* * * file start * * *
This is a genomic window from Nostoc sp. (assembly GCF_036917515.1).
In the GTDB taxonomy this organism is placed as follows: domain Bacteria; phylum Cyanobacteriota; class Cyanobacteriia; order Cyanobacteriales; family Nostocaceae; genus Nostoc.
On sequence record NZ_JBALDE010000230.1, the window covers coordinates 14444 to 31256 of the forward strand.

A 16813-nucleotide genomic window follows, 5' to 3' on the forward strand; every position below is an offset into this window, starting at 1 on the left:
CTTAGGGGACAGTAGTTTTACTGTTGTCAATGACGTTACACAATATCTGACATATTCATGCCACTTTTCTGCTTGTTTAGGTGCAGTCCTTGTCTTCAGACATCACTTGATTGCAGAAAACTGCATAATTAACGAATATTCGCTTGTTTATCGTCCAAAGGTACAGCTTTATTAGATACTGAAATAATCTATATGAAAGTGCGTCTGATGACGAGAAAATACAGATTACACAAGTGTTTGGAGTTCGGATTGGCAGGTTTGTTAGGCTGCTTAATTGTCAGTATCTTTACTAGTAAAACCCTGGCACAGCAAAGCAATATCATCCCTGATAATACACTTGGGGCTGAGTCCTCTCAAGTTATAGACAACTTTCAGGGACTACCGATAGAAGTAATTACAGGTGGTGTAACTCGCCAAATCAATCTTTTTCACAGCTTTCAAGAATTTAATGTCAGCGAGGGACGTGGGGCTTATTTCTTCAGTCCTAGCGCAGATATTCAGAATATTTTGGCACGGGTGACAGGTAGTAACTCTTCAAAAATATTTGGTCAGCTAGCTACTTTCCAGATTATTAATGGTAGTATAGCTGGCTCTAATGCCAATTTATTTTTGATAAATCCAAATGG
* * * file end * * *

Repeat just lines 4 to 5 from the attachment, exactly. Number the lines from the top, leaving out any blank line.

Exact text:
A 16813-nucleotide genomic window follows, 5' to 3' on the forward strand; every position below is an offset into this window, starting at 1 on the left:
CTTAGGGGACAGTAGTTTTACTGTTGTCAATGACGTTACACAATATCTGACATATTCATGCCACTTTTCTGCTTGTTTAGGTGCAGTCCTTGTCTTCAGACATCACTTGATTGCAGAAAACTGCATAATTAACGAATATTCGCTTGTTTATCGTCCAAAGGTACAGCTTTATTAGATACTGAAATAATCTATATGAAAGTGCGTCTGATGACGAGAAAATACAGATTACACAAGTGTTTGGAGTTCGGATTGGCAGGTTTGTTAGGCTGCTTAATTGTCAGTATCTTTACTAGTAAAACCCTGGCACAGCAAAGCAATATCATCCCTGATAATACACTTGGGGCTGAGTCCTCTCAAGTTATAGACAACTTTCAGGGACTACCGATAGAAGTAATTACAGGTGGTGTAACTCGCCAAATCAATCTTTTTCACAGCTTTCAAGAATTTAATGTCAGCGAGGGACGTGGGGCTTATTTCTTCAGTCCTAGCGCAGATATTCAGAATATTTTGGCACGGGTGACAGGTAGTAACTCTTCAAAAATATTTGGTCAGCTAGCTACTTTCCAGATTATTAATGGTAGTATAGCTGGCTCTAATGCCAATTTATTTTTGATAAATCCAAATGG